KJ: Let’s see… my dad was in the navy, and I grew up in Japan and in California because he was stationed in both those places, and I had an idea of what the military was about, but knowing that I wanted to go to art school, the navy felt like the farthest thing from that, but it was really the only way that I knew of at the time to become an independent person and not have to live with my parents or depend on them for college funds, and I so I took off. That experience was challenging in many ways, but overall, I got what I wanted out of it. I got to travel the world, learn responsibility, how to be an adult and all that. I met some amazing people while serving in the military, so I have no regrets about it. As for my art, how it informs that, a lot of my work does take a look at the military industrial complex, and at the very least taking the aesthetics of it and the ideas that are represented by the military, as in power dynamics, how power is distributed, and taking that as inspiration to make visual works. One of my recent series is called Camouflage as a Metaphor for Passing, and that uses the camouflage aesthetic, but it kind of subverts it in a queer way to talk about queer visibility, Asian visibility, Filipino visibility and invisibility, and how those dynamics are formed, how they’re socially manifested, and how they came to be what they are right now, and what do I have to say about the state of things, and how to change that. Jerry Blossom is a very central figure in helping to break those ideas down.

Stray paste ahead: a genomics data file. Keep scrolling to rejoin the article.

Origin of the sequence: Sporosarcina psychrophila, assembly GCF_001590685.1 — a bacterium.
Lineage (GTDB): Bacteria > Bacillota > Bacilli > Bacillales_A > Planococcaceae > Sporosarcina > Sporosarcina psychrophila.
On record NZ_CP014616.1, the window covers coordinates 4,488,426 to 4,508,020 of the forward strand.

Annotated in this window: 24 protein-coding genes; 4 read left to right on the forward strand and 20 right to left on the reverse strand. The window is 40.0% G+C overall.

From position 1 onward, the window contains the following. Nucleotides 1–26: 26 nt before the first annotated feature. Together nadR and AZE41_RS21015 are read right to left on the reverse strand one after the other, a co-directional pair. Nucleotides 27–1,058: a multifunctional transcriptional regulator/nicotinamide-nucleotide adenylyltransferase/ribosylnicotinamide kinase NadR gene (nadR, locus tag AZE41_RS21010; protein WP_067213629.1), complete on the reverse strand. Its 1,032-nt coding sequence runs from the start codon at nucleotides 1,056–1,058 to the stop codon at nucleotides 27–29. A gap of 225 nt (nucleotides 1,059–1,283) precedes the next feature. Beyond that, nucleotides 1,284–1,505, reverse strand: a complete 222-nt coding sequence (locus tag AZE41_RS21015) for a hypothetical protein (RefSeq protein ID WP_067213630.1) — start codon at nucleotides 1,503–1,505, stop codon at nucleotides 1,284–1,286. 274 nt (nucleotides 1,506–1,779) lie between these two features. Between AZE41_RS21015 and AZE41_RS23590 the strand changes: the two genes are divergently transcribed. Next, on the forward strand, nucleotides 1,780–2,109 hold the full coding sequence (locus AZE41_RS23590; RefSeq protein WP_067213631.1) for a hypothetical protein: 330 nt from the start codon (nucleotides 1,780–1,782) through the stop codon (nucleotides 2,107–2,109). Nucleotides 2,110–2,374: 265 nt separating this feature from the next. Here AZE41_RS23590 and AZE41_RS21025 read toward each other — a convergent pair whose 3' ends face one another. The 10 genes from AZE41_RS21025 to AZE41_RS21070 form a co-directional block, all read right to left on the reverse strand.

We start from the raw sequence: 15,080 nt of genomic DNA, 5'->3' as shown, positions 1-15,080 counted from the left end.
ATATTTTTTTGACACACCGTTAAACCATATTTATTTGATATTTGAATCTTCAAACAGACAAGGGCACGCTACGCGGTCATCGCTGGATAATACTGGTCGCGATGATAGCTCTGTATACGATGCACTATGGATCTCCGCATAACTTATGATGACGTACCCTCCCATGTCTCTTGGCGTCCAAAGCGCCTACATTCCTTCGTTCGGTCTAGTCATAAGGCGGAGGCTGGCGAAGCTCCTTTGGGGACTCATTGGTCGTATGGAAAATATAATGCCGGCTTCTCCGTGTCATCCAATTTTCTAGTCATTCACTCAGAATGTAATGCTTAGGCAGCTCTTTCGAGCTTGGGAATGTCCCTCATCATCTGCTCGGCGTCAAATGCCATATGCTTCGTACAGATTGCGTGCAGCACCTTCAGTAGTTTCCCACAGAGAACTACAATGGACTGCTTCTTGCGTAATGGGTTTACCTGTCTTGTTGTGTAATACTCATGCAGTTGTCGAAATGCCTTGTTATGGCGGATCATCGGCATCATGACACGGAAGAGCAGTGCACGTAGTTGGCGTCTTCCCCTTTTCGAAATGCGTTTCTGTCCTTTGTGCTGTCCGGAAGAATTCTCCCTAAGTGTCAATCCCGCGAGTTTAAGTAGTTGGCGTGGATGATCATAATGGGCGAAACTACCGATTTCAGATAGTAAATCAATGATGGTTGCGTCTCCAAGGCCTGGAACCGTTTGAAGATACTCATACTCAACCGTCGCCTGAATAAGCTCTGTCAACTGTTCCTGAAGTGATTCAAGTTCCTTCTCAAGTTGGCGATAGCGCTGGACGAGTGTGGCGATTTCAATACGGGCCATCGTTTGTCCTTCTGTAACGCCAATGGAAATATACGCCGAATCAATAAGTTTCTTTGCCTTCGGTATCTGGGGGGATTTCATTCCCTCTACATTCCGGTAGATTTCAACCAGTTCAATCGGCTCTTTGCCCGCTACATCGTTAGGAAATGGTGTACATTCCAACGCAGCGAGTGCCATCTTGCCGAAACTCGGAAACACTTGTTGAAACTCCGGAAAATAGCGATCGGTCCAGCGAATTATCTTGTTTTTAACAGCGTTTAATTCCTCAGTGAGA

Camouflage as a Metaphor for Passing

KD: Were you making work as an artist while you were in the military?